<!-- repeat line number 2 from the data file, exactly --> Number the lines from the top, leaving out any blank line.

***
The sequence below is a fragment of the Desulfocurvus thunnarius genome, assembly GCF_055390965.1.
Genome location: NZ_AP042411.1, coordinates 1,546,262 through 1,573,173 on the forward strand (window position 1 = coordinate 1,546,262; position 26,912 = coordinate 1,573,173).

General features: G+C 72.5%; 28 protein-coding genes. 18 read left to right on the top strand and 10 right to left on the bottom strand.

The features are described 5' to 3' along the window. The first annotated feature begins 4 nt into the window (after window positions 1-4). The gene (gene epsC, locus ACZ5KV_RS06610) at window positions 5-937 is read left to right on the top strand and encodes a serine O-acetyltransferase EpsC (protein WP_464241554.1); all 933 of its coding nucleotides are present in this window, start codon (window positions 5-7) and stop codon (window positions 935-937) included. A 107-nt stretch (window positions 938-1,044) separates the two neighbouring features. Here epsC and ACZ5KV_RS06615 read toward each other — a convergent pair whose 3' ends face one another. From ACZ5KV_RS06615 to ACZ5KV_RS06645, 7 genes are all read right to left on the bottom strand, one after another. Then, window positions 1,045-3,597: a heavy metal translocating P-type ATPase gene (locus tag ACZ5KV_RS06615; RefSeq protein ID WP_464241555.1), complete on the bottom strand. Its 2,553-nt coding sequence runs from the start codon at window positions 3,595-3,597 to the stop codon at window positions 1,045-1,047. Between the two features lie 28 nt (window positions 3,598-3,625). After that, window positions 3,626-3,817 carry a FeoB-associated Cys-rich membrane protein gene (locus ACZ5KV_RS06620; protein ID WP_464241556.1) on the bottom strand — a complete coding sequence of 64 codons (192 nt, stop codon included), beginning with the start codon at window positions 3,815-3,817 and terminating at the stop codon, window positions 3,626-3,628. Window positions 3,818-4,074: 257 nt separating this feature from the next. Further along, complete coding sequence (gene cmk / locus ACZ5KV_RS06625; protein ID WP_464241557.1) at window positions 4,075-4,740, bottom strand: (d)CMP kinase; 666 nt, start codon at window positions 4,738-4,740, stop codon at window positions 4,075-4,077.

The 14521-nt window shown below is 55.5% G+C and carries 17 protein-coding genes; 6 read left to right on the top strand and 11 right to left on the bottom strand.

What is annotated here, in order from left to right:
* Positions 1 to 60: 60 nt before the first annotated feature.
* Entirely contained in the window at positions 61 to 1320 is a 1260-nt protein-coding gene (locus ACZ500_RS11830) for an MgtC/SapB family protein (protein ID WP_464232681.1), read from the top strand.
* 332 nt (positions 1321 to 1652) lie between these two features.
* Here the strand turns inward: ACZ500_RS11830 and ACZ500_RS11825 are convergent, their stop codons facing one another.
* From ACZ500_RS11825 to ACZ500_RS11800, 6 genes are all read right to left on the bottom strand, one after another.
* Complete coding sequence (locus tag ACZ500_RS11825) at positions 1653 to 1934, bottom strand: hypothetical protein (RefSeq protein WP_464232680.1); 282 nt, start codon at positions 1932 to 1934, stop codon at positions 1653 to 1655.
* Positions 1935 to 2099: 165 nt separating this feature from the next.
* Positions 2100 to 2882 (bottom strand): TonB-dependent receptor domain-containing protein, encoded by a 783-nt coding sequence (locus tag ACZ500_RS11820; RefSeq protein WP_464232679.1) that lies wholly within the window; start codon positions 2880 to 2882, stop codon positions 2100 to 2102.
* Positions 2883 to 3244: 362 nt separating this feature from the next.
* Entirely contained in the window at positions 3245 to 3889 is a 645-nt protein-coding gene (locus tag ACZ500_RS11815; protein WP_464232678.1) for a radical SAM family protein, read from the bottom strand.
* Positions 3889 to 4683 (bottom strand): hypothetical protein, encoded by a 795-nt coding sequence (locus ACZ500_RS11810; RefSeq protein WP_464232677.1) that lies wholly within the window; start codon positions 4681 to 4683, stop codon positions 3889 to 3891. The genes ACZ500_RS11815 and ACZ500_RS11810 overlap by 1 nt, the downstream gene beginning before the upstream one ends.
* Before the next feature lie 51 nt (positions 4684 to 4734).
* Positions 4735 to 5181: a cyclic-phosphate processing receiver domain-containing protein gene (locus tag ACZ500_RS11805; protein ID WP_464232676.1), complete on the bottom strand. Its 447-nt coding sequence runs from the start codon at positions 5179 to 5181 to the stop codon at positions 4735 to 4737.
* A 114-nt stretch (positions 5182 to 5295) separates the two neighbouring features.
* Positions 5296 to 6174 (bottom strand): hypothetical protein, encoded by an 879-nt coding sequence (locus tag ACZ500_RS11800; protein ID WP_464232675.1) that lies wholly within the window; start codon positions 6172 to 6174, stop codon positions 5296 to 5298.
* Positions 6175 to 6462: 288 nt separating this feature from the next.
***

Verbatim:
Genome location: NZ_AP042411.1, coordinates 1,546,262 through 1,573,173 on the forward strand (window position 1 = coordinate 1,546,262; position 26,912 = coordinate 1,573,173).